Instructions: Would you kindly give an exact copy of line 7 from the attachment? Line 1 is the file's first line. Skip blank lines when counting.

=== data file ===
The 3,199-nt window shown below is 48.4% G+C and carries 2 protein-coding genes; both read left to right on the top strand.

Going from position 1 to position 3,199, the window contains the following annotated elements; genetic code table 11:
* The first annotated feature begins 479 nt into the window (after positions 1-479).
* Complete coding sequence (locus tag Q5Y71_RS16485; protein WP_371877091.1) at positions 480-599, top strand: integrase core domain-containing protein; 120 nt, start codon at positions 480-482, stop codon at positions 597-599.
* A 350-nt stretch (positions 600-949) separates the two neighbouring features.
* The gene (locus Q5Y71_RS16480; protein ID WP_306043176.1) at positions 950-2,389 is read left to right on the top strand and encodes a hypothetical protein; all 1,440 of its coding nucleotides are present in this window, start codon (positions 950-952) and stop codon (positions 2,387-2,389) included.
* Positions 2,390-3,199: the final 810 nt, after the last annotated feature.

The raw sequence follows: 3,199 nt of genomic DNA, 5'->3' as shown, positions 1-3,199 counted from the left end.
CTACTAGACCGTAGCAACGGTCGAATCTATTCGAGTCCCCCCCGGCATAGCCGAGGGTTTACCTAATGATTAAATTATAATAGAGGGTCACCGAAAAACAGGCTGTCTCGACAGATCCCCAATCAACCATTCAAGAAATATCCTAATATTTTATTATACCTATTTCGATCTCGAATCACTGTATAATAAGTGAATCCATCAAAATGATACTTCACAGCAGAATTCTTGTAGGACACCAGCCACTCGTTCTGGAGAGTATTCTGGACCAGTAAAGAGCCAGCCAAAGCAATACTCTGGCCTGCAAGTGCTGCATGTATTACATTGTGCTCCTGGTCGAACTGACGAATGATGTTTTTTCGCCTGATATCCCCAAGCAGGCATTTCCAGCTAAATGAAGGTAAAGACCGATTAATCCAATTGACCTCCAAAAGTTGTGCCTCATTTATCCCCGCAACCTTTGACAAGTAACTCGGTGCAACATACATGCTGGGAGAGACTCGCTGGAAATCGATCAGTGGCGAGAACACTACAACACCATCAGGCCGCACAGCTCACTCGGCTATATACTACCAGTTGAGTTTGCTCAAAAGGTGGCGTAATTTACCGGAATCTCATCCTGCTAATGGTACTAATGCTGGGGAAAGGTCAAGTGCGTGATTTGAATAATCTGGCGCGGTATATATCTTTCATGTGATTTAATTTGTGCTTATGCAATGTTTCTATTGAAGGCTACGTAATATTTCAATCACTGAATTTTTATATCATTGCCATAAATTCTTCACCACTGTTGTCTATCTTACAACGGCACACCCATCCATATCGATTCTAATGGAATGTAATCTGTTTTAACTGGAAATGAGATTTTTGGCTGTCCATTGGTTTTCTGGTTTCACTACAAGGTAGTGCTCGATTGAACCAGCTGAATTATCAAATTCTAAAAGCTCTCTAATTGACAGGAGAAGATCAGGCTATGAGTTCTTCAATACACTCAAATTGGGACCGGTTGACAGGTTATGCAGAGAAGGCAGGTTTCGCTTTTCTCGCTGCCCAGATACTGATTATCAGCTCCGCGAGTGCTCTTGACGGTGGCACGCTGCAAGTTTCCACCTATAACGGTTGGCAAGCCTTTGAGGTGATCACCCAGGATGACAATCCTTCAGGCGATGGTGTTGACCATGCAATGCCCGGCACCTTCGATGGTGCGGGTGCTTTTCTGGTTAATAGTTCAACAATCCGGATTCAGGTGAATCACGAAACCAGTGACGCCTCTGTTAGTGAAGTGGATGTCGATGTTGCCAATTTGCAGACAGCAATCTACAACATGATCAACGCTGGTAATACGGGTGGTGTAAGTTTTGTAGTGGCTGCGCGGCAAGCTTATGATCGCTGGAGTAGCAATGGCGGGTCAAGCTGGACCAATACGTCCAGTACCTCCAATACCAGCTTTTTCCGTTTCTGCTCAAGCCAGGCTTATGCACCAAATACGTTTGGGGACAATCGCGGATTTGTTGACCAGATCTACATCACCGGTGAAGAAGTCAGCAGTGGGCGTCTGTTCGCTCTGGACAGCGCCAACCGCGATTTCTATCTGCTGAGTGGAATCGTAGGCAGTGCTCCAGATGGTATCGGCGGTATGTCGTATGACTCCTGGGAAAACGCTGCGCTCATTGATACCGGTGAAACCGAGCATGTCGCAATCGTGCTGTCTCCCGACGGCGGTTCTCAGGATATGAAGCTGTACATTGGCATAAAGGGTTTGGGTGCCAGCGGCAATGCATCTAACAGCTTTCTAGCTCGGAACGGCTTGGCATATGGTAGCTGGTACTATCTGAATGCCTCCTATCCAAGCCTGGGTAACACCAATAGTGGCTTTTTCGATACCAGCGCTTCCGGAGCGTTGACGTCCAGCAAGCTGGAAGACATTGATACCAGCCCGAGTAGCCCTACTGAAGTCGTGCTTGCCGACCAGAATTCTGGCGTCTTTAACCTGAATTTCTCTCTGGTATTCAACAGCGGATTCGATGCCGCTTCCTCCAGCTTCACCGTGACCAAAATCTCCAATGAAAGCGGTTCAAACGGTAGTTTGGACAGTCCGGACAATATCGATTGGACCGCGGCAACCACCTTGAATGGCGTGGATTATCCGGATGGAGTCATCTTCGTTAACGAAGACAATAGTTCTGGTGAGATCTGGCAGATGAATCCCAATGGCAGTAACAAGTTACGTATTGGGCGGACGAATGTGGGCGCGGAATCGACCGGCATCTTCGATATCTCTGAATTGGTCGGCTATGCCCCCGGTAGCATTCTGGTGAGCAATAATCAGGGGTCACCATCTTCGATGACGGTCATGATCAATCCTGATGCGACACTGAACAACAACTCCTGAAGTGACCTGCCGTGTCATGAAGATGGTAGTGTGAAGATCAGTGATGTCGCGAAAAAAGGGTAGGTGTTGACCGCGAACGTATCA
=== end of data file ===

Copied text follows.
* Positions 2,390-3,199: the final 810 nt, after the last annotated feature.